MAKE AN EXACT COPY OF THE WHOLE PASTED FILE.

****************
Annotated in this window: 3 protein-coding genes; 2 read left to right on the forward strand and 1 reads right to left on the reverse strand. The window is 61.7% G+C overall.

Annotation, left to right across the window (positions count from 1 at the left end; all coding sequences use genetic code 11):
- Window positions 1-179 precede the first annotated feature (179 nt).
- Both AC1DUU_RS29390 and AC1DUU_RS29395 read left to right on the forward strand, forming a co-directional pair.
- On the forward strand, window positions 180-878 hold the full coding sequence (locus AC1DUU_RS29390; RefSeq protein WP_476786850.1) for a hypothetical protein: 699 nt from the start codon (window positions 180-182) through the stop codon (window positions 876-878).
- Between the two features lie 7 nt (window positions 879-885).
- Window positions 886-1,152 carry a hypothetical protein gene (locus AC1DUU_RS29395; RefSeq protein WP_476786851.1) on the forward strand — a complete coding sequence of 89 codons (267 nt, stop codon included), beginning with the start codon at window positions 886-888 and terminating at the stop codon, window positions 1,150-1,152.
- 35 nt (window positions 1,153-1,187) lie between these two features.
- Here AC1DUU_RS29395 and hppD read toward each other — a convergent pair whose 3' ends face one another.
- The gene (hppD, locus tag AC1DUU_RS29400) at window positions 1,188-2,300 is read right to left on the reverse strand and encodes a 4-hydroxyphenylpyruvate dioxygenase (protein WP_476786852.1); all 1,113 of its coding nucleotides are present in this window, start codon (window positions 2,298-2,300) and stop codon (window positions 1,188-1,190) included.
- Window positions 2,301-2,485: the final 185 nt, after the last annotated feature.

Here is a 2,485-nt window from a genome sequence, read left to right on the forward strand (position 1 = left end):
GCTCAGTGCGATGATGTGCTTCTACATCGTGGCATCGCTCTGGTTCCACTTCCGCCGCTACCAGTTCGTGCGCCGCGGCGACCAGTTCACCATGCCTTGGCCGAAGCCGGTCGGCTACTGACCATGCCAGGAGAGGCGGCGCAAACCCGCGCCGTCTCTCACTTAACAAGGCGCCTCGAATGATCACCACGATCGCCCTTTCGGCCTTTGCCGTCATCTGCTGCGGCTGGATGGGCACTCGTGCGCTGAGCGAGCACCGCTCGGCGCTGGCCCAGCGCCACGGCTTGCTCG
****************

Annotated in this window: 3 protein-coding genes; 2 read left to right on the forward strand and 1 reads right to left on the reverse strand. The window is 61.7% G+C overall.

Annotation, left to right across the window (positions count from 1 at the left end; all coding sequences use genetic code 11):
- Window positions 1-179 precede the first annotated feature (179 nt).
- Both AC1DUU_RS29390 and AC1DUU_RS29395 read left to right on the forward strand, forming a co-directional pair.
- On the forward strand, window positions 180-878 hold the full coding sequence (locus AC1DUU_RS29390; RefSeq protein WP_476786850.1) for a hypothetical protein: 699 nt from the start codon (window positions 180-182) through the stop codon (window positions 876-878).
- Between the two features lie 7 nt (window positions 879-885).
- Window positions 886-1,152 carry a hypothetical protein gene (locus AC1DUU_RS29395; RefSeq protein WP_476786851.1) on the forward strand — a complete coding sequence of 89 codons (267 nt, stop codon included), beginning with the start codon at window positions 886-888 and terminating at the stop codon, window positions 1,150-1,152.
- 35 nt (window positions 1,153-1,187) lie between these two features.
- Here AC1DUU_RS29395 and hppD read toward each other — a convergent pair whose 3' ends face one another.
- The gene (hppD, locus tag AC1DUU_RS29400) at window positions 1,188-2,300 is read right to left on the reverse strand and encodes a 4-hydroxyphenylpyruvate dioxygenase (protein WP_476786852.1); all 1,113 of its coding nucleotides are present in this window, start codon (window positions 2,298-2,300) and stop codon (window positions 1,188-1,190) included.
- Window positions 2,301-2,485: the final 185 nt, after the last annotated feature.

Here is a 2,485-nt window from a genome sequence, read left to right on the forward strand (position 1 = left end):
GCTCAGTGCGATGATGTGCTTCTACATCGTGGCATCGCTCTGGTTCCACTTCCGCCGCTACCAGTTCGTGCGCCGCGGCGACCAGTTCACCATGCCTTGGCCGAAGCCGGTCGGCTACTGACCATGCCAGGAGAGGCGGCGCAAACCCGCGCCGTCTCTCACTTAACAAGGCGCCTCGAATGATCACCACGATCGCCCTTTCGGCCTTTGCCGTCATCTGCTGCGGCTGGATGGGCACTCGTGCGCTGAGCGAGCACCGCTCGGCGCTGGCCCAGCGCCACGGCTTGCTCG